If you talk to some people, they often make references to some nondescript villain such as "the man" (often a loose reference to big corporations), "big brother", white people and the government as sources of injustice. In most cases, these people have struggled through their lives — but not because of any of these bogey men. These injustices only exist in their heads.

People love to hate someone. Having an enemy defines their existence. Some have taken this to a whole new level, creating conspiracy theories or waging a self deluded open war against their enemy. Whether they are Black Nationalists, extremist right wing militias, Neo Nazis, KKK or Al Quaeda, the paranoid delusions of injustice can incite people to do some horrible things.

This is why it is so easy to hate people like Casey Anthony, Dominic Strauss-Khan, OJ Simpson, Scott Peterson and Osama Bin Laden. With the one obvious exception, most of these people aren't actually as dangerous as they were paraded to be. The media circus surrounding Casey Anthony caused moms all over the world to hate her with a contemptuously unbridled passion.

However, this vilification of a common enemy is really born out of a survival instinct. Thousands of years ago before civilizations had learned the art of diplomacy, banding together with your country men often made the difference between life and total annihilation. The sensationalism surrounding the Casey Anthony trial meant that nothing short of a guilty verdict would pacify the rabid masses. The incessant media coverage whipped everyone up into a blood thirsty stupor. So then how could a rational justice system possibly have pacified an irrational crowd?

It can't — not even with a manslaughter verdict.

A system based on impartial review of evidence is only flawed by its impartiality. While it is designed to be fair, it is only as good as the information available to it. The justice system only works in an ideal world where there is a preponderance of evidence. That is the only time it achieves the ideal view we have of how justice should work. It also only works when all of the people administering it are genuine. Corruption in the justice system is not exactly uncommon.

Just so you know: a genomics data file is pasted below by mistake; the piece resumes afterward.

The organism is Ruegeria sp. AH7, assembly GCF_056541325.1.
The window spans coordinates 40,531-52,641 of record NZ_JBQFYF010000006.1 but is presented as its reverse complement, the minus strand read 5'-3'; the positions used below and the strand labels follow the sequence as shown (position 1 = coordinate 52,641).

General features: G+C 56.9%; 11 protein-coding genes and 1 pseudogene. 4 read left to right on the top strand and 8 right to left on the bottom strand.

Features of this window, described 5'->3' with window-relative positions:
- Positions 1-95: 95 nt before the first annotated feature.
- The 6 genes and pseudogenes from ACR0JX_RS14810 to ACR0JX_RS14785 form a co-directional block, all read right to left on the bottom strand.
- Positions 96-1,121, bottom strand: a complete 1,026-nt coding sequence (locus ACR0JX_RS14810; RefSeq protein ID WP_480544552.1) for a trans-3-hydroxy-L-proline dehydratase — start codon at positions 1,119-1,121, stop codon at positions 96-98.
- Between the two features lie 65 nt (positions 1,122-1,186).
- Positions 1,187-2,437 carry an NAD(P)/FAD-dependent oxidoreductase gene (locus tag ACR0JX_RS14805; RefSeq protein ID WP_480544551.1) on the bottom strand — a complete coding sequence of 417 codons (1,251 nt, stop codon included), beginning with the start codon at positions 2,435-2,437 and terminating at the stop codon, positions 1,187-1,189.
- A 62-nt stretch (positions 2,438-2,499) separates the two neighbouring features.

Real Injustices

Chinese petitioners who were displaced by the government for the 2008 Olympics.

With that said, Americans have a lot to be grateful for. In communist China, the government had established petition offices to administer many cases of injustice. These are places where people can line up to report an injustice with the hope of getting some legal relief. However, these petition offices are nothing more than a sham. Some have even petitioned for decades.

The people who come to these offices are often arrested, imprisoned, beaten and sometimes killed. Human rights activists have been trying to expose these atrocities in China for decades. In 2009, the Chinese government hacked into the G-Mail accounts of some of these people. Before that, in 2008, the petition offices and the villages established to house people making petitions were destroyed to make way for the Bird's Nest Stadium in time for the Olympics. 

I kid you not.

If you are an outsider, getting arrested in any of the ASEAN states will be a rude awakening. In most of those countries, capital punishment and the cruel and unusual treatment of those incarcerated would make getting locked up in a Miami Jail with thugs and killers seem like a sweet Sunday afternoon. Imagine being put to kneel on bottle caps while having your bare feet flogged with a bamboo branch for an offense as innocuous as disobeying a street sign.

In other places in the South Pacific, the inverse of the American justice system is what applies. You are guilty until proven innocent. There is no provision for reasonable doubt. In others, simply walking around with a camera or accidentally walking across a border region is enough to have you arrested for being a spy. In those countries, when the government accuses you of a crime, you are instantly convicted, and usually without any representation. The trial that follows is only there for international spectacle. It is a sham only made to appear to be fair.